Side of Ranch: Jay Heater
Coming out of an awful 2020 for most people, Lakewood Ranch's Angela Massaro-Fain faced a tough assignment.
The founder of Sisterhood for Good, a Lakewood Ranch "giving circle," Massaro-Fain was out trying to get donations for her group's "Vegas Comes to the Ranch" event that is scheduled for 6-9 p.m., Jan. 15 at the Sarasota Polo Club.
The popular school of thought would be that business owners would be entering the new year wary of spending any additional funds with a pandemic still gripping the nation. Massaro-Fain thought differently.
First, she banked on the generous nature of those who live and do business in Lakewood Ranch. Next, she thought many nonprofits had cancelled events last year, so local businesses might have some extra funds they had budgeted for 2020 but never had spent.
Peggy Kronus, Willis Smith Construction's community business development manager and a key member of Sisterhood for Good, thought of the idea for "Vegas Comes to the Ranch," a few months back. The idea was a casino night that would be held outdoors at the Sarasota Polo Club so those who wanted to attend could easily social distance.
They could dress up like they were going to the Las Vegas Strip and they could use chips to play the games and perhaps win some prizes.
But both Kronus and Massaro-Fain needed more to raise the funds for charity needed to make the effort worthwhile. They needed to get donations from area businesses so they could hold both silent and live auctions. They also needed event sponsors.
"This event, we've had the most sponsors we've ever had (for a Sisterhood for Good fundraiser)," Massaro-Fain said. "We knew 2020 was not a great year and so many events were cancelled, but people also didn't spend dollars they had planned to spend (for charities). Of the auction items, 100% were donated. We didn't buy one thing."
Massaro-Fain said Sisterhood for Good's name is now branded in the area.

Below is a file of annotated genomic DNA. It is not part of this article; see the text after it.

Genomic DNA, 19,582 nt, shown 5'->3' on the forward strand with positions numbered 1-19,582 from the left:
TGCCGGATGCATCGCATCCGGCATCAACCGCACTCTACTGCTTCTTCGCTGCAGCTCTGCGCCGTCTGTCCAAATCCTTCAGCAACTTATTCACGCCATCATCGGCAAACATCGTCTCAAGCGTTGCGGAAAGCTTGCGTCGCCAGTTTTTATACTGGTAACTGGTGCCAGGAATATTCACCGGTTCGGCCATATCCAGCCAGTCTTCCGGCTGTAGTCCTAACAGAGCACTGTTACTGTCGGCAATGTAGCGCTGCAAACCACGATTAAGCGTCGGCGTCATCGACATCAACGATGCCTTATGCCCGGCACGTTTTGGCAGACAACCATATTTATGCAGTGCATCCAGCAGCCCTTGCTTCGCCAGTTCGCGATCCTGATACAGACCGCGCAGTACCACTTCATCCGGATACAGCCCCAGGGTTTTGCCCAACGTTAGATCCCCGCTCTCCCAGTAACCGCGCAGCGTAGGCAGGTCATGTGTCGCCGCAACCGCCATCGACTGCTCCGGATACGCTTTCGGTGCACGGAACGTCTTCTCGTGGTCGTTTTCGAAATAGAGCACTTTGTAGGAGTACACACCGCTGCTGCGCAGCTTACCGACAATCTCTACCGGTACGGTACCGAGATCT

"People understand who we are and what we do," she said.
The nonprofit now has more than 100 members, women like Kronus.
"Peggy is the co-chair for this event," Massaro-Fain said. "The creativity and enthusiasm she brings to every event she touches is beyond anything I've ever seen. Nothing is ever a "no." She always says we will get it done and then she finds a way to get it done."
Kronus' mantra, according to Massaro-Fain, is that everything needs to be done top notch, even though she knows Sisterhood for Good needs to do everything as inexpensive as possible. Every dollar made in their fundraisers goes to charities through Sisterhood for Good's grant program.
Fortunately, as the group has increased in size after starting in May 2011 with 10 members, the expertise in hosting fundraising events has increased as well.
Massaro-Fain offered Grapevine Communications owner Allison Imre as an example. Imre bought Grapevine from Massaro-Fain and her husband John Fain in 2017. She then joined Sisterhood for Good to continue the tradition at Grapevine of supporting Sisterhood for Good.
"Now we have the talent of her entire creative team," Massaro-Fain said.
Besides those who already have a talent for various aspects of hosting fundraising events, others learn from the Sisters.
"Philanthropy, to me, is not something you just do," Massaro-Fain said. "It is something you learn. You don't wake up and say, 'I will start giving money.' You learn by example.
"When I first came to Sarasota and Manatee, I really had my first opportunity to see philanthropy in action. Sandy Loevner was in charge of the Florida Winefest and Auction. I went to hear her speak when they gave out grants, and what struck me was that in a community that I felt was affluent, there were people struggling. It surprised me."
Massaro-Fain said she cried as Loevner handed out the grants and those who received them talked about what they were going to do with the funds.
That event convinced Massaro-Fain to join the Lakewood Ranch Community Fund, where board member Diane Brune talked to her about starting a women's giving circle. Sisterhood for Good was born and now Massaro-Fain is handing out the grants.
"There is so much graciousness in this community," she said. "I realized this was an obligation for me, if I had the capability to do it. "
She notes that not everyone can write a check for $10,000, but Sisterhood for Good's strength is in numbers. It costs $225 a year to join. Massaro-Fain said her group wanted anyone to be able to join and be part of community philanthropy.
Anyone who wants to see the group in action can still attend. It costs $140 per ticket (purchase at www.SisterhoodForGood.org/register). The event will have 21 gaming tables, 10 bars (so people keep distanced), a cigar station and an open bourbon bar, along with the live and silent auctions.
It's a winning proposition.
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